your list of articles look fine, but I hope you add some more english tests to the list and that would be terrific.
Everything looks fine to me.
If it is appropriate, then it’s fine. However, writing task 2 is formal. This means it is not descriptive so the changes of using it are not always there. Don’t try to use tenses because you want to boost your score. That is the biggest mistake students make. Having a normal range is fine. The key to a higher score is less mistakes – so never take chances and aim for accuracy.
Understandably, you may want to invigorate your writing with an idiom or well-placed slang. The essay might seem dry or not a reflection of yourself. Writing like you speak might seem like a good way to win over your reader. But it’s not. Your reader will see these as immature and informal–as if you went to meet the queen in a Hawaiian shirt and a rainbow cape, burning paintings with your homemade spray-can flame thrower as you walk into the room. Not ideal. So save these expressions for your real friends. Don’t waste them on an essay grader. Just give them what they want.
Many students use this expression to start their essay. It is only suitable to use if the essay is about science and technology. It is overused and confusing for the reader if the topic is not science or technology. You don’t need any expression to start your introduction, just paragraph the essay question directly. Learn h
Idioms are words and phrases that have a figurative meaning separate from the dictionary definition of the words. These phrases were once witty, intriguing, and penetrating. Since they are so apt and concise at conveying an idea, they catch on and people start to use them more and more until the language becomes over-saturated. And what was once fresh and sprite, now is tired and old.
This sentence is poor because it is used for the thesis statement but contains no main points. It is a memorised sentence of 15 words. It only repeats the instructions but adds no information to the essay. Try to avoid using such sentences and just present your answer clearly. Another similar sentence is “I shall put forth my arguments to support my views in the following paragraphs” which should also be avoided. Don’t forget that while these sentences might be fine for a usual academic essay, they are not appropriate for an English language test.
The people reading your essay are educated and academically minded, probably watch similar movies and TV as you; they work grading essays like yours, and probably aspire to do something else besides just grading essays. These people will spend a short amount of time skimming–yes, skimming–your essay. They are trained to look for anything that stands out: common grammar errors, lapses in organization, or off-topic sentences. They are also trained to identify slang and idioms. Although the reader may use both in their daily lives, and you may use both in your daily life, you have to leave them out of your formal essays.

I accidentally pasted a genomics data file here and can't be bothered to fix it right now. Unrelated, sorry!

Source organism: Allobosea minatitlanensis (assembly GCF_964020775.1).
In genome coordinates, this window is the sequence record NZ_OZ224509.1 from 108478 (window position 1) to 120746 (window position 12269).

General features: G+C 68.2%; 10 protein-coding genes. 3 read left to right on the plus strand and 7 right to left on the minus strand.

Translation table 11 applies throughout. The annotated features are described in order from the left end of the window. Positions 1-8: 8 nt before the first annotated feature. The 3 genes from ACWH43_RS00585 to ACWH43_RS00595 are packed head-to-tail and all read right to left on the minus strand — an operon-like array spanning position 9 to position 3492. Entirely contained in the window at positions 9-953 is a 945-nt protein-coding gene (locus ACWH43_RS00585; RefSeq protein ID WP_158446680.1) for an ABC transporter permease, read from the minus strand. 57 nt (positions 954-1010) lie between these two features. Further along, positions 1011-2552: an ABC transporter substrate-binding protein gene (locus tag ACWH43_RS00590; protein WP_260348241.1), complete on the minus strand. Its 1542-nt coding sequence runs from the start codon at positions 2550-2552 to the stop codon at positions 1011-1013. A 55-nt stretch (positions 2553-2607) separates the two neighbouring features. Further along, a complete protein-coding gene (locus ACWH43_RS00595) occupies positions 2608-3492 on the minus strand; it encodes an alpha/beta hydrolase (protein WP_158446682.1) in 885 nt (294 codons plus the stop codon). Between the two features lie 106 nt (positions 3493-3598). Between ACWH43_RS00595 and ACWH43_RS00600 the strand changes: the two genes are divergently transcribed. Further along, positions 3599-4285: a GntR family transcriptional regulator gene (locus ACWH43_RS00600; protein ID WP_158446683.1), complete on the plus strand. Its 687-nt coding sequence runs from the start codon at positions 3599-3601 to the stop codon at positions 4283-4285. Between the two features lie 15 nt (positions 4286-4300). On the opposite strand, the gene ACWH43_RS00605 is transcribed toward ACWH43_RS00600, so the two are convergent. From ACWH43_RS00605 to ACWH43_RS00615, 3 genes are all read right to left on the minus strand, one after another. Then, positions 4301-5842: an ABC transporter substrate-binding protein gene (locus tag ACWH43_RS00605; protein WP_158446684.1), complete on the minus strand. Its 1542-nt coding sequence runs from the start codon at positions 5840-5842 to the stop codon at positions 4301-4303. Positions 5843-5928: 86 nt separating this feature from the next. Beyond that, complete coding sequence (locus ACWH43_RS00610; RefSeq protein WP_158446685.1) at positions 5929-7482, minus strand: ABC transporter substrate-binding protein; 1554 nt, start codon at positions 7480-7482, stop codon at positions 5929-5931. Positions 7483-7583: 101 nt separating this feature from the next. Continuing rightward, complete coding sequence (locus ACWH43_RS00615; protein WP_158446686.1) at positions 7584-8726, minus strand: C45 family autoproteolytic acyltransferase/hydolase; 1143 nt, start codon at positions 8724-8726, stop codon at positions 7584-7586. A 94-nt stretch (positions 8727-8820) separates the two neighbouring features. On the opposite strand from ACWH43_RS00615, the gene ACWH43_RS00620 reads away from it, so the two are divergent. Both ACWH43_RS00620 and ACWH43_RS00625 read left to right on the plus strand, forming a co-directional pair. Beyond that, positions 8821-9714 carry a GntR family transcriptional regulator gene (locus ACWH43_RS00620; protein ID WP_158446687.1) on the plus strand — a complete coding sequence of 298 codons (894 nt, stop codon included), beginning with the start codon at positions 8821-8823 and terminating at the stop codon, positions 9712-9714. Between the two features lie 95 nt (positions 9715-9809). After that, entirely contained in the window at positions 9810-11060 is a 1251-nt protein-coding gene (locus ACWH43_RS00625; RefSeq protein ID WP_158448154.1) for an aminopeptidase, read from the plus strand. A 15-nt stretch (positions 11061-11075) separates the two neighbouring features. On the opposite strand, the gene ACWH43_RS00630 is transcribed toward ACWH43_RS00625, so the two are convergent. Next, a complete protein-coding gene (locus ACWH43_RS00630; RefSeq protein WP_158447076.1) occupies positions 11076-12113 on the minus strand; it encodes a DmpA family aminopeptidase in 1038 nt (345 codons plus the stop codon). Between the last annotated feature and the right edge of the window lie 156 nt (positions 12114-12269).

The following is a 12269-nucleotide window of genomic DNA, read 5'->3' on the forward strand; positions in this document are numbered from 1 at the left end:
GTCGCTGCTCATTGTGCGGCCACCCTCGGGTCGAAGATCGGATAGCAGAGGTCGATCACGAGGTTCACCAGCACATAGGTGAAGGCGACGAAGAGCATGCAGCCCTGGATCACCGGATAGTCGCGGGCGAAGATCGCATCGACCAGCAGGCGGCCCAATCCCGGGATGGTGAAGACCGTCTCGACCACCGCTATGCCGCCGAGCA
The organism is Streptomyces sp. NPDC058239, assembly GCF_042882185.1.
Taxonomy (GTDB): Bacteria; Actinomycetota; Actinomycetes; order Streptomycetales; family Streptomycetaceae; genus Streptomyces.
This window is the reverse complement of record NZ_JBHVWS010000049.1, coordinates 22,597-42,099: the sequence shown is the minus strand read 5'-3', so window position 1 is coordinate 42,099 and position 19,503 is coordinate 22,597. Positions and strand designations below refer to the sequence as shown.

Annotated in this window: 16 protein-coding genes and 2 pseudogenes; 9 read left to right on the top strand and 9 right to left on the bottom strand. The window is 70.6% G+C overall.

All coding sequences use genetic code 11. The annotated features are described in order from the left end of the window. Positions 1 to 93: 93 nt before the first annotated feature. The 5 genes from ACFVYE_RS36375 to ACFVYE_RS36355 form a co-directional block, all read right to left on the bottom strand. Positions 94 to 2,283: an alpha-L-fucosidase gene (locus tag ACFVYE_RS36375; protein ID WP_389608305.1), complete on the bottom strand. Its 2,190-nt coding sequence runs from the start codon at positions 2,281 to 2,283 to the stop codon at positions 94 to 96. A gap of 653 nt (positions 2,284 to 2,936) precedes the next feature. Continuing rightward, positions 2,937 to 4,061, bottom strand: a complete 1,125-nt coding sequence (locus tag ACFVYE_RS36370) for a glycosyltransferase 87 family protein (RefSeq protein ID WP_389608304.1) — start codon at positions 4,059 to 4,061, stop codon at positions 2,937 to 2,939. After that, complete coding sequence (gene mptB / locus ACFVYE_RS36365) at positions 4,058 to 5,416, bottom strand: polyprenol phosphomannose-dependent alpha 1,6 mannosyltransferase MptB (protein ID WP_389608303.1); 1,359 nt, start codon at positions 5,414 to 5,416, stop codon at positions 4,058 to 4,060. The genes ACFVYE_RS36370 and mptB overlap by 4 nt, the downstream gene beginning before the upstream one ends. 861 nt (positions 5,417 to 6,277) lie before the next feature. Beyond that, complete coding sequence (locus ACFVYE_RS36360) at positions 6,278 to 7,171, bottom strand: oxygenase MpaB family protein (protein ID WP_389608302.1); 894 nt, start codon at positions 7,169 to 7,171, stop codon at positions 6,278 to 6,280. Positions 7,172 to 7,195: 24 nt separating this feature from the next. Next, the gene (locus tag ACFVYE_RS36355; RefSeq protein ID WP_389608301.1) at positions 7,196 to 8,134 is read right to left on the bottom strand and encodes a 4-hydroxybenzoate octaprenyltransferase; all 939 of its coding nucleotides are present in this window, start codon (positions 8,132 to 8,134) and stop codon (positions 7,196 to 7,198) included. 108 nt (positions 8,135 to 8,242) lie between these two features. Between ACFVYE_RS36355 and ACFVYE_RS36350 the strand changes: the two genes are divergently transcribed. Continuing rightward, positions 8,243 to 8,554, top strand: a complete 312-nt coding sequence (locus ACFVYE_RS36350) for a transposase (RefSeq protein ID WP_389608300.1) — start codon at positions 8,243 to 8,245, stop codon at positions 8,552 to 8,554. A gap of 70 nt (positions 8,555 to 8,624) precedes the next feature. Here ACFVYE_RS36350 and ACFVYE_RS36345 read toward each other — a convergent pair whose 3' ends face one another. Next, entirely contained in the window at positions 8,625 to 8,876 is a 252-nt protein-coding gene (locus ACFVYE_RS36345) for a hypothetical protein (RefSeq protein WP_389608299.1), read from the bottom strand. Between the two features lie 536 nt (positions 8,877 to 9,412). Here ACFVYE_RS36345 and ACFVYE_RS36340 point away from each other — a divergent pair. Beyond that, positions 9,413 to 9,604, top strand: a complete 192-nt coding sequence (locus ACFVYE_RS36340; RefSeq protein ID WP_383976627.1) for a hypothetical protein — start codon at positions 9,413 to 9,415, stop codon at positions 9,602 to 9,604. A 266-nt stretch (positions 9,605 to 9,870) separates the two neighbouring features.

Many students use this idiom to start their conclusion. It is informal and not appriopriate to use in IELTS essay writing. To learn , follow the link.
Tone - the implied attitude towards the subject of the poem. Is it hopeful, pessimistic, dreary, worried? A poet conveys tone by combining all of the elements listed above to create a precise impression on the reader.
We were taught about using ” this essay will discuss both sides and give an opinion on this matter”. I just found that its not good to use as a thesis statement. Can you pls give me an example of how to present this kind of thesis statement in my own original way. Thanks a lot for your help Liz.
Another way to look at a literary analysis is to consider a piece of literature from your own perspective. Rather than thinking about the author’s intentions, you can develop an argument based on any single term (or combination of terms) listed below. You’ll just need to use the original text to defend and explain your argument to the reader.
The word “controversial” is fine to use when the issue truly is controversial, such as abortion or the death penalty. However, the majority of IELTS writing task 2 and speaking topics are not controversial. This is about using vocabulary appropriately and avoiding learning phrases.
I wanted to ask about the idioms. In 1 of your lessons, u say that idioms are not suitable to use in writing. why is that? what if i use an idiom (a common 1) to increase the word count. Will i be penalized for that?
You should use a range of tenses. Using second conditionals is something most students should do. You can use prefect tenses, noun phrases, clauses – anything to show your range of grammar and your accuracy as well. See my advanced lessons to learn more about the techniques for a high score: